Taking to the sea and covering any distance, as they’d proved they could do, was one of the ways of doing just that.
Matari’i i ni’a: a novembre le Pleiadi si alzeranno di nuovo in cielo e sotto questa costellazione tornerà il periodo di abbondanza, torneranno le piogge, la natura si mostrerà opulenta, le donne e le acque della laguna e della barriera fertili. Saranno mesi di esultanza. Invece noi eravamo in pieno inverno, nel momento della siccità, della penuria e l’equilibrio fragile della natura andava protetto. Se non fosse stato per la nostra visita al marae, non avremmo strappato quelle felci fresche per farne seduta stante una corona umida di bosco.
Every summer Hervé took a group of city kids to stay without their parents in the village of Fare Hape, in the centre of Tahiti Nui. It was a very particular summer camp. They slept divided up into a handful of fare, the traditional houses built out of plants, for a week, the minimum time to send a message: you still can live in nature. The coming summer the village would be self-sufficient, it had a tidy and complete botanical garden, a marae, a spring water pool in the rocks, an equipped kitchen. And it had pink grapefruits, whose slices were as big as pieces of watermelon, which Hervé and his brother still smuggled there from the Marchesas, as if to say from an Eden where the fruit tastes different. Every child planted a tree before leaving Fare Hape. In Tahiti every mother still plants a tree when her child is born, in the place where she buries the placenta. The child and the tree grow together, see each other mature. The tree will provide fruits to eat, leaves to make a roof, and wood to build a canoe. It’s easier to grow up together. The umbilical cord goes in a bamboo cane or a shell and the father places it on the ocean seabed to protect the newborn baby.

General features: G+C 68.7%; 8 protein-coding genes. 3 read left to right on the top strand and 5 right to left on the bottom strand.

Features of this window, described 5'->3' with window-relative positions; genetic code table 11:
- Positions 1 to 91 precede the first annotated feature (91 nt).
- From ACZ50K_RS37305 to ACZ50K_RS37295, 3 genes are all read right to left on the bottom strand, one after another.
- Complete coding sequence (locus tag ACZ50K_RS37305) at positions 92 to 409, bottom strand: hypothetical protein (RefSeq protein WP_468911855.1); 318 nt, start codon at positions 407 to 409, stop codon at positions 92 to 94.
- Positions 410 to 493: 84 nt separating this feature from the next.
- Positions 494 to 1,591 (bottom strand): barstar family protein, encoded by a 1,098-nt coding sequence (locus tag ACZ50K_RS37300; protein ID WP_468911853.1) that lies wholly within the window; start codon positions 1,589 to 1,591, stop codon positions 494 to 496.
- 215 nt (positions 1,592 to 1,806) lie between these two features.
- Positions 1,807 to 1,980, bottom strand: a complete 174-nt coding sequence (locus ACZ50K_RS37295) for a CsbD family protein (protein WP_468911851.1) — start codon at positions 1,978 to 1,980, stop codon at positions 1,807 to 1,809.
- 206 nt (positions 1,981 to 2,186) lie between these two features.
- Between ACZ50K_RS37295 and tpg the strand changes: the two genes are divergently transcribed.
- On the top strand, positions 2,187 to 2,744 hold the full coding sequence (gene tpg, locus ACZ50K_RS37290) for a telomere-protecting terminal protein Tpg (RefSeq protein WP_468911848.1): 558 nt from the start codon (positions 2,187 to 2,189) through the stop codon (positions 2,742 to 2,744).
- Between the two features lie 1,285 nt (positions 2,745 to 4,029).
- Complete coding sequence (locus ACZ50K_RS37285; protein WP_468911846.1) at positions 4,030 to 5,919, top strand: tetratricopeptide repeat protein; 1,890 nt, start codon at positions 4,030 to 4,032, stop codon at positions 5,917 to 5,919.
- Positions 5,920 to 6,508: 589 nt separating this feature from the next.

Hervé seemed to know that he was responsible for our last day in Tahiti, and he was drilling into our heads a plethora of rituals from their lives and stories of how things had originated. Stubborn princesses who gave birth to eels, skies-oceans of water crossed by sharks and great canoes transporting souls. Everything had a meaning in the ‘reo ma’ohi language, that is, the word contained the clues to understanding the world. It was like saying that when the person who could tell you about it had died, you’d find their experience in the name of things, like that flame-red flower that announced it was time to go back to fish in teeming waters when it bloomed. Matari’i i ni’a: in November, the seven sisters would go back up into the sky and under this constellation the period of plenty would return, the rains would return, nature would come out in all its opulence, the women and waters of the lagoon and the barrier would be fertile. They would be months of exultation.